Scrooge McDuck Wikia
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You might be looking for another page with a similar name. If so, visit Matilda (disambiguation).

Matilda McDuck is a female anthropomorphic duck. She was the maternal aunt of Donald Duck and Della Duck, the sister-in-law of Quackmore Duck, the aunt-in-law of Della's unnamed husband, and also the maternal grandaunt of Huey, Dewey and Louie Duck.


Matilda is Scrooge McDuck's younger sister and the second-born daughter of Fergus McDuck and Downy O'Drake. Always morally upstanding, Matilda was very much the conscience of Scrooge, and also helped contain the most destructive tantrums of her younger sister Hortense.

Matilda left Scotland for America in 1902, following her brother Scrooge to Duckburg, and subsequently traveled around the world with him for several years, before leaving a morally deteriorating Scrooge and going back to Duckburg. When Scrooge finally joined her there, he behaved absolutely horrendously towards her and the rest of their family, prompting both Hortense and Matilda to swear never to speak to Scrooge again.

Some point afterwards, Matilda left Duckburg and went back to Scotland, where she was eventually hired by her nephew Donald as a caretaker for Castle McDuck; this is also where Matilda and Scrooge were eventually reunited in 1955. Matilda forgave Scrooge when she understood that he has regretted his behavior toward them and has changed. Scrooge explained that the reason why he didn't make amends with her and Hortense was not out of greed, but out of shame for his behavior.[1] At some point posterior to 1961[2], she married the professor Ludwig von Drake.[3]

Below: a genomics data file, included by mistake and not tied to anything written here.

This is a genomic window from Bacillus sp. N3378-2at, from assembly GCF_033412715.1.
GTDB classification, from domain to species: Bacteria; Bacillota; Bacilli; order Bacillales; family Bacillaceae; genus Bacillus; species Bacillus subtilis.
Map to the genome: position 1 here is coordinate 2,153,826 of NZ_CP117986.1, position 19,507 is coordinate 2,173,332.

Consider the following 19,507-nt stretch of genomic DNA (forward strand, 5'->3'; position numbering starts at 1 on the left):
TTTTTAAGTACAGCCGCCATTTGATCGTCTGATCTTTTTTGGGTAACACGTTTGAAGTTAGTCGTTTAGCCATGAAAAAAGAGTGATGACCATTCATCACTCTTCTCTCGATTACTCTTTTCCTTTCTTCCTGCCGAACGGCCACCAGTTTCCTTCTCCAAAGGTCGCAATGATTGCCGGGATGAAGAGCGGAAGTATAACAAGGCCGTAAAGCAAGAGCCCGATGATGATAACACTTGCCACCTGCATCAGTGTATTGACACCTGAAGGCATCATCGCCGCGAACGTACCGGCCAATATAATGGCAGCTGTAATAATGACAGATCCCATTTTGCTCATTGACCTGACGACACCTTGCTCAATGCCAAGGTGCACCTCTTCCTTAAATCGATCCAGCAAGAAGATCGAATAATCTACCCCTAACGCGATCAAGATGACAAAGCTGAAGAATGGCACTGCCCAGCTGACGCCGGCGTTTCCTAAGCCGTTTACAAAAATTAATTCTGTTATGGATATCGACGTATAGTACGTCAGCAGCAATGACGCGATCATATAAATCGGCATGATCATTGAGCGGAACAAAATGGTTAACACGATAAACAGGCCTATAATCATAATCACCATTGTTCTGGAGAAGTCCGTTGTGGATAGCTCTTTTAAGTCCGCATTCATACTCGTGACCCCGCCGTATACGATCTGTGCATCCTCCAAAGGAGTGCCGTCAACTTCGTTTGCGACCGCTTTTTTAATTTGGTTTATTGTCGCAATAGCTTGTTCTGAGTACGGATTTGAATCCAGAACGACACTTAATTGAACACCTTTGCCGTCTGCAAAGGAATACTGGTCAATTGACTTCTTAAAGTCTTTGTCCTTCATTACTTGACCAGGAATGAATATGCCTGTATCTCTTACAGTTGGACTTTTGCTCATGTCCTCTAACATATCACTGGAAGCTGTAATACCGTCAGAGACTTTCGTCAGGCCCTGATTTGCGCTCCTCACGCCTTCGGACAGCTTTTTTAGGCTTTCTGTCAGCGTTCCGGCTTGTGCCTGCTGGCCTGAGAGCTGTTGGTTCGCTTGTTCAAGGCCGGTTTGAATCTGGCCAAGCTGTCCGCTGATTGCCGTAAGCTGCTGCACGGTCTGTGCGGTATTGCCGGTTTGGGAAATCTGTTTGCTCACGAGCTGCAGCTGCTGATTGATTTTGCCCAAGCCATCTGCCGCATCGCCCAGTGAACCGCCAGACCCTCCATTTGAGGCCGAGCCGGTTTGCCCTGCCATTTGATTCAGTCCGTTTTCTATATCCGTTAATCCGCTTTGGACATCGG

Some accounts would suggest that she was once married to Goosetave Gander,[4][5] and the two may have even become parents to Oscar Gander, as Oscar is known to be Scrooge's nephew and to bear the name of Gander.[6] They were likely divorced by around 1920, however, as Goosetave had children with another woman, Daphne Duck, around that time.

Behind the scenes

Matilda McDuck was first mentioned in 1957 in Carl Barks's Losing Face.

Notes and References